BLACKOUT / Javier Chozas
The objects you see in this exhibition register events that happened before or are yet to occur. Scattered around the floor and the wall, the sculptures evoke the traces of those encounters, the remnants of any interaction between bodies. Look at them and let yourself go with the forms, colours, textures and shines. Imagine what people or entities have been there, or what characters may occupy them but haven’t arrived just yet. Don’t feel in a rush to read this text: focus first on the objects you have in front of your eyes. In a little while, get back to the paper and keep reading.
These little ecosystems aren’t residues of physical encounters but correspond to the digital space. There might be text messages in there, emails, zoom meetings, or chats with strangers. The sculptures evoke the particles that online activity leaves once the phone is off. In the physical realm, events leave traces, not only literal tracks like stains or cracks, but also other volatile traces difficult to grasp. This explains why we experience some strange feelings when we enter our childhood bedroom, or when we smell a perfume that reminds us to a loved one. Affects are encapsulated in experiences, and these experiences accumulate as well in objects, animating them. Authors such as Sara Ahmed, Sianne Ngai or Ann Cvetkovich have written on affects moving around space and time, permeating places, people and objects. But are these volatile energies present in an already immaterial digital space?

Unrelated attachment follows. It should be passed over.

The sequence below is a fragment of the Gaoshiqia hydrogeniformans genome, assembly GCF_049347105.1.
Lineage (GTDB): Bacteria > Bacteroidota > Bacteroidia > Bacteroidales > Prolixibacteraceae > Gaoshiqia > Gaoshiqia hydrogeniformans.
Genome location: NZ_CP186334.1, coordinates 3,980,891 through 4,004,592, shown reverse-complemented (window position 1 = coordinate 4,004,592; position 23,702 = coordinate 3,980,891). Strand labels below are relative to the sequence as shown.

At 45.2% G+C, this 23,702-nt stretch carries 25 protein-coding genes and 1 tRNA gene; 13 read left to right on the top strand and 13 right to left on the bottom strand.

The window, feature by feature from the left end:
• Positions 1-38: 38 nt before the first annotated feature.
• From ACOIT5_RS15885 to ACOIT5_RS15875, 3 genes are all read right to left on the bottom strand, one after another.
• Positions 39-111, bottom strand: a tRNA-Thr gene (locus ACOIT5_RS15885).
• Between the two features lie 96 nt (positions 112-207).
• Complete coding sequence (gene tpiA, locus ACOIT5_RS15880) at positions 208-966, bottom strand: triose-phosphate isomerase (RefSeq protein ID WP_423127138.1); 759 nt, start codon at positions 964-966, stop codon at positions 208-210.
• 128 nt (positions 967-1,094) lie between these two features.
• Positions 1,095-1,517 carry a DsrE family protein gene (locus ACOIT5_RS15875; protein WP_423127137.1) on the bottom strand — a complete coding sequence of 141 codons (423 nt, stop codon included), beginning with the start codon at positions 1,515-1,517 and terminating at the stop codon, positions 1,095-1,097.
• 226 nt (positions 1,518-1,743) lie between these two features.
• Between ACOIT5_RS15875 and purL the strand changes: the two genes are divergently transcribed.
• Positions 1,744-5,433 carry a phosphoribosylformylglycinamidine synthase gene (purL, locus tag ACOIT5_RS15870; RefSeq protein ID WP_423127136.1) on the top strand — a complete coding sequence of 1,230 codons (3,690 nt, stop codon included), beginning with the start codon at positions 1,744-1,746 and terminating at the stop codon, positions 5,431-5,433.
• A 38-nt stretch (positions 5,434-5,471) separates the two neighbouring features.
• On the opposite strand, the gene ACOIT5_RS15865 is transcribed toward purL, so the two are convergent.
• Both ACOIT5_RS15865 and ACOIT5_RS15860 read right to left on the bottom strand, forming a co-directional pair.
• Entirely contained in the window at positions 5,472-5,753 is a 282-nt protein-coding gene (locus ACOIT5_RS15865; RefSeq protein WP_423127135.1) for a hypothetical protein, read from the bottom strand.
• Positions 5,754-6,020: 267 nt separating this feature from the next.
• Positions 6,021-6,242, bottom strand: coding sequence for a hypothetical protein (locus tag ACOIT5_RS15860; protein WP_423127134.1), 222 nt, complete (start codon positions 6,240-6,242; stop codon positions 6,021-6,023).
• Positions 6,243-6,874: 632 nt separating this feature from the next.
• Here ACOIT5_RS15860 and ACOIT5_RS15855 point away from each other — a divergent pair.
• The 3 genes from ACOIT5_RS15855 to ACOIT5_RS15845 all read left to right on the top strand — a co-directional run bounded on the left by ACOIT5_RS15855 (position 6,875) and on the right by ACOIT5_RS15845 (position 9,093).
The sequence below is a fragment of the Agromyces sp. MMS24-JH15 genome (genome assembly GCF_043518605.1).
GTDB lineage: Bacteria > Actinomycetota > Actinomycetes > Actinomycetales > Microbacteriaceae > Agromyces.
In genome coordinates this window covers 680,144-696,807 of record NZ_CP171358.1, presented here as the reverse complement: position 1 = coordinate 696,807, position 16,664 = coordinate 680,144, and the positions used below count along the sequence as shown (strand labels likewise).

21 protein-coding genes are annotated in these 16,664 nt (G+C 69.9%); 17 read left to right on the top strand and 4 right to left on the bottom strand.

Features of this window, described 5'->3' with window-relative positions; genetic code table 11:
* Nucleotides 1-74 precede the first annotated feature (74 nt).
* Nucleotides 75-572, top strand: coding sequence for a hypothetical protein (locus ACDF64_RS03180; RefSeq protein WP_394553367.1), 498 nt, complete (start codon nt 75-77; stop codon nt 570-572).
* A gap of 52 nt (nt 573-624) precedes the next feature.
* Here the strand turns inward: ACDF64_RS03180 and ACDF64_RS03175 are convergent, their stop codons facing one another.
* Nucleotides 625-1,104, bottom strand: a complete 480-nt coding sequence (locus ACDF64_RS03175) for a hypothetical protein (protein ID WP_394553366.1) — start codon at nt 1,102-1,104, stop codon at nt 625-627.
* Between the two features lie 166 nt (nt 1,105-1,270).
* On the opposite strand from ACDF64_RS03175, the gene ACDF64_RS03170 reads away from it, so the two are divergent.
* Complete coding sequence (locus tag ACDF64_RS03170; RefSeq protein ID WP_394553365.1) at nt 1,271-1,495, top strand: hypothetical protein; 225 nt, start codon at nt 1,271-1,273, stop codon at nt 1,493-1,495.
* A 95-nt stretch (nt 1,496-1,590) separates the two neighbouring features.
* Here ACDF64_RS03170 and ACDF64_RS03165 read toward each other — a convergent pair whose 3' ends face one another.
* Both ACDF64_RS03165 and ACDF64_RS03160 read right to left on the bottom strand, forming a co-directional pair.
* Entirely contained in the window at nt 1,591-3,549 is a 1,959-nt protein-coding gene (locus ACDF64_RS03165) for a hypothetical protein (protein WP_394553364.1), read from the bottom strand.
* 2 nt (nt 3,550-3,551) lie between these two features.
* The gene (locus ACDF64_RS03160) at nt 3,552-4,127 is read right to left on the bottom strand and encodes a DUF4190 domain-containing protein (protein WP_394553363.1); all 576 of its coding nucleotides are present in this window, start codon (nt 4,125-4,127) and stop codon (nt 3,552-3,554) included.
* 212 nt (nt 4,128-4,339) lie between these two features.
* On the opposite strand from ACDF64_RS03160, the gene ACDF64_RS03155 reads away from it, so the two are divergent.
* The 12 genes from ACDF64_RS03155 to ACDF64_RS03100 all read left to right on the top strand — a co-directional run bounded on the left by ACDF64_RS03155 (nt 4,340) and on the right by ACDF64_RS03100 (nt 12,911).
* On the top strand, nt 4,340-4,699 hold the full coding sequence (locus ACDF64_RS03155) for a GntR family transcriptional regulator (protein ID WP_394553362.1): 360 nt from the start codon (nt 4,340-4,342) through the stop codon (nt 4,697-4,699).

If we want to understand the emotional detritus of digital encounters, we should focus on the very moment in which we turn the device off. Once the phone or laptop screen is off, the images and sounds that we saw there have now vanished, therefore, it seems like the ideal moment to analyse the affective conditions of the digital space. The screen’s space-time is suspended, so the episode (a chat, video or read) is in standby. We see how the main characters of the scene have disappeared, following the light of other devices nearby. But it’s striking to see that the remnants remain: little spheres of disperse and abstract information float in the space, open to any interpretation.
When I walk around Javier’s sculptures I get the feeling of entering a crime scene, thr guts of a police investigation where every object, trace, shine or transparency count as evidence of the human occupation of the digital space. The artist has imposed a blackout on digital events to see what showed up once the lights were off. It can also be seen as an exercise of media blackout by the artist, who is trying to cancel information of these encounters to reach the goal of his investigation. The inflatables have been intervened with all kinds of objects and textures. While the slim transparent structures resemble skeletons, light masses of colours stick to the plastic as dried fluids, or stuffed popcorns evidence this sudden suspension of time, in which it seems that the microwave stopped before all the grains of corn burst. Lively silhouettes meander on the floor and the wall, composing traces of the bodies that have passed by. A thin layer of water covers the surface, suspending the scene in an ethereal state, affecting all the exhibited objects with reflections.
Let yourself go by the lightness of the atmosphere and reflect on your own journey through the digital space. Think on what situations may be encapsulated in the pieces present in the space. Think on the ways your body might be represented in every roughness, crease or transparency.